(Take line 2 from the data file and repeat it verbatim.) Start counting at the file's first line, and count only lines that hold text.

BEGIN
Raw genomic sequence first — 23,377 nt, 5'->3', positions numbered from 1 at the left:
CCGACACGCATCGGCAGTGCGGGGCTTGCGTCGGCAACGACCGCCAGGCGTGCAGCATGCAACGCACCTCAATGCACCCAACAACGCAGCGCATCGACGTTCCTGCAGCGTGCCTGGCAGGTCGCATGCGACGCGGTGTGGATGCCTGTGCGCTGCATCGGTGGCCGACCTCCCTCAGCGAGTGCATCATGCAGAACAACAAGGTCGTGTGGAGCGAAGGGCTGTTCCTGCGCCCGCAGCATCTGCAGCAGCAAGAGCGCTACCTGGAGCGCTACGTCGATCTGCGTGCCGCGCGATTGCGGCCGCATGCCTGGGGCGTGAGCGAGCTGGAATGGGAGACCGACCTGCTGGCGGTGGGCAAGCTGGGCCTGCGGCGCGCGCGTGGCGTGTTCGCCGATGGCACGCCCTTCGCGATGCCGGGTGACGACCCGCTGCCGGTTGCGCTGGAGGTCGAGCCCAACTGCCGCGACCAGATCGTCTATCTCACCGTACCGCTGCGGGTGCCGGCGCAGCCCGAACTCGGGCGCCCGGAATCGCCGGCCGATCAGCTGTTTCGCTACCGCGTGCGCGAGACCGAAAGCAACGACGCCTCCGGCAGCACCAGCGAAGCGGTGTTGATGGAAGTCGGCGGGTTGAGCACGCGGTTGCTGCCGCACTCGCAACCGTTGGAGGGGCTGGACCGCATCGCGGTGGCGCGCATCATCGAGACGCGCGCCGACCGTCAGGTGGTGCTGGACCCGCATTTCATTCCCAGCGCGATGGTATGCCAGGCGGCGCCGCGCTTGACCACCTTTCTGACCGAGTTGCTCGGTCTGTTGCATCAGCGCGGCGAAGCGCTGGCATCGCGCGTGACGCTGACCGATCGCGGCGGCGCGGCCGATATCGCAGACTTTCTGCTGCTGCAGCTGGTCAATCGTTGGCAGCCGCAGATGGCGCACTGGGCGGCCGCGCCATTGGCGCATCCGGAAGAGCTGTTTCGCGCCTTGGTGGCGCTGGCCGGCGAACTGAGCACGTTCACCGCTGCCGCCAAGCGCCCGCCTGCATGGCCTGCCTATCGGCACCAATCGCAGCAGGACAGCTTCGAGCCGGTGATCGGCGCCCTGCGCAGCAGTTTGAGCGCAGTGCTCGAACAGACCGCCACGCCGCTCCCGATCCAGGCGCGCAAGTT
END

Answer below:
CCGACACGCATCGGCAGTGCGGGGCTTGCGTCGGCAACGACCGCCAGGCGTGCAGCATGCAACGCACCTCAATGCACCCAACAACGCAGCGCATCGACGTTCCTGCAGCGTGCCTGGCAGGTCGCATGCGACGCGGTGTGGATGCCTGTGCGCTGCATCGGTGGCCGACCTCCCTCAGCGAGTGCATCATGCAGAACAACAAGGTCGTGTGGAGCGAAGGGCTGTTCCTGCGCCCGCAGCATCTGCAGCAGCAAGAGCGCTACCTGGAGCGCTACGTCGATCTGCGTGCCGCGCGATTGCGGCCGCATGCCTGGGGCGTGAGCGAGCTGGAATGGGAGACCGACCTGCTGGCGGTGGGCAAGCTGGGCCTGCGGCGCGCGCGTGGCGTGTTCGCCGATGGCACGCCCTTCGCGATGCCGGGTGACGACCCGCTGCCGGTTGCGCTGGAGGTCGAGCCCAACTGCCGCGACCAGATCGTCTATCTCACCGTACCGCTGCGGGTGCCGGCGCAGCCCGAACTCGGGCGCCCGGAATCGCCGGCCGATCAGCTGTTTCGCTACCGCGTGCGCGAGACCGAAAGCAACGACGCCTCCGGCAGCACCAGCGAAGCGGTGTTGATGGAAGTCGGCGGGTTGAGCACGCGGTTGCTGCCGCACTCGCAACCGTTGGAGGGGCTGGACCGCATCGCGGTGGCGCGCATCATCGAGACGCGCGCCGACCGTCAGGTGGTGCTGGACCCGCATTTCATTCCCAGCGCGATGGTATGCCAGGCGGCGCCGCGCTTGACCACCTTTCTGACCGAGTTGCTCGGTCTGTTGCATCAGCGCGGCGAAGCGCTGGCATCGCGCGTGACGCTGACCGATCGCGGCGGCGCGGCCGATATCGCAGACTTTCTGCTGCTGCAGCTGGTCAATCGTTGGCAGCCGCAGATGGCGCACTGGGCGGCCGCGCCATTGGCGCATCCGGAAGAGCTGTTTCGCGCCTTGGTGGCGCTGGCCGGCGAACTGAGCACGTTCACCGCTGCCGCCAAGCGCCCGCCTGCATGGCCTGCCTATCGGCACCAATCGCAGCAGGACAGCTTCGAGCCGGTGATCGGCGCCCTGCGCAGCAGTTTGAGCGCAGTGCTCGAACAGACCGCCACGCCGCTCCCGATCCAGGCGCGCAAGTT